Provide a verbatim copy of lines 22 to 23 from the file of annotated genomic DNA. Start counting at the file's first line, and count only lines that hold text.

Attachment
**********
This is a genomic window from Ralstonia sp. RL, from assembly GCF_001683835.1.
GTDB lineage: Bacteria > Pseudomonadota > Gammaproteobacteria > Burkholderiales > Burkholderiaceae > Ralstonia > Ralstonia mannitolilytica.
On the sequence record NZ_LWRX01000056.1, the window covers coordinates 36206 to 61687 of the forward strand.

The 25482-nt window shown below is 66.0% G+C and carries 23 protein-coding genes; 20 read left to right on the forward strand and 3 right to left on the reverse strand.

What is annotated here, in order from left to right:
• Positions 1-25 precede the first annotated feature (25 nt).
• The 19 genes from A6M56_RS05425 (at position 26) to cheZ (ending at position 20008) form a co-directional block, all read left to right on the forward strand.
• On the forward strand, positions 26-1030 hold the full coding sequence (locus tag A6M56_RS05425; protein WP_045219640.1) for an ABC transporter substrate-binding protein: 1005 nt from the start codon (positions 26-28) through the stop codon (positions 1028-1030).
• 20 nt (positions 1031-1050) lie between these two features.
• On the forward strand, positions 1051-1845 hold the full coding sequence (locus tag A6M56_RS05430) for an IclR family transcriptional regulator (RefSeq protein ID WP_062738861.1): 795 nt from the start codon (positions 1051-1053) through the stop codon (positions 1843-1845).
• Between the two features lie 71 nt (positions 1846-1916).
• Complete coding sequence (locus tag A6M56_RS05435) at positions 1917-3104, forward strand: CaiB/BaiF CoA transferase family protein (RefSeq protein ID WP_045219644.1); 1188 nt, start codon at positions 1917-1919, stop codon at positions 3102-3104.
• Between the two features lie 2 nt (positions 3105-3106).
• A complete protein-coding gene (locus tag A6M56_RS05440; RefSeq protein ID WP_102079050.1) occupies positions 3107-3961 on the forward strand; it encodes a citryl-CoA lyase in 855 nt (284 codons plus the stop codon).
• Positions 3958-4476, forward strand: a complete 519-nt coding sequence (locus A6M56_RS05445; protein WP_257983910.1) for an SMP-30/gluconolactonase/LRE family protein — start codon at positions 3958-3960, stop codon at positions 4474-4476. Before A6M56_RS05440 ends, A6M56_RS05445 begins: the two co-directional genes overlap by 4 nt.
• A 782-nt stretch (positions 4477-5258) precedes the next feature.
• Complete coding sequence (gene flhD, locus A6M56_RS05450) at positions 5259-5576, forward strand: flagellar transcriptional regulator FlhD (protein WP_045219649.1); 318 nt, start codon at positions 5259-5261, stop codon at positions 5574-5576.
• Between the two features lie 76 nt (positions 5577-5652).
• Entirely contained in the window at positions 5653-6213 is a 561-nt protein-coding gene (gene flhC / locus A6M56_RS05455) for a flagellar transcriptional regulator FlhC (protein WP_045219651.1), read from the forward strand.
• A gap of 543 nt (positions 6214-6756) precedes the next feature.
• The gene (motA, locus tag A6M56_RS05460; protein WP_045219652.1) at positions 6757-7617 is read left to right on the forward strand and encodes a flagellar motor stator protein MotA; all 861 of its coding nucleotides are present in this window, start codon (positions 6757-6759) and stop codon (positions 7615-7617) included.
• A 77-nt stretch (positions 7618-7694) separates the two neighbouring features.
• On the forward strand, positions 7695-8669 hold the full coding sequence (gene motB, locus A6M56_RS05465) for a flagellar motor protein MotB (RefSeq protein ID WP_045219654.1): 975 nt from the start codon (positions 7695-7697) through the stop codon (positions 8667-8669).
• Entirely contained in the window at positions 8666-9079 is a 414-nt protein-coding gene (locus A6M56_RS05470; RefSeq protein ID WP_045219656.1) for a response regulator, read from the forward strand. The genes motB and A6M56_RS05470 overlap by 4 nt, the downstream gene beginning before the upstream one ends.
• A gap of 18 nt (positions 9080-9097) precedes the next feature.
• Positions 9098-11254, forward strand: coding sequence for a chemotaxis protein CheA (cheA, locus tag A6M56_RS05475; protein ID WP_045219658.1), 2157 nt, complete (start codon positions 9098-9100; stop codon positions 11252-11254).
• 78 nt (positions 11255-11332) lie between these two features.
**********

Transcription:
• A 77-nt stretch (positions 7618-7694) separates the two neighbouring features.
• On the forward strand, positions 7695-8669 hold the full coding sequence (gene motB, locus A6M56_RS05465) for a flagellar motor protein MotB (RefSeq protein ID WP_045219654.1): 975 nt from the start codon (positions 7695-7697) through the stop codon (positions 8667-8669).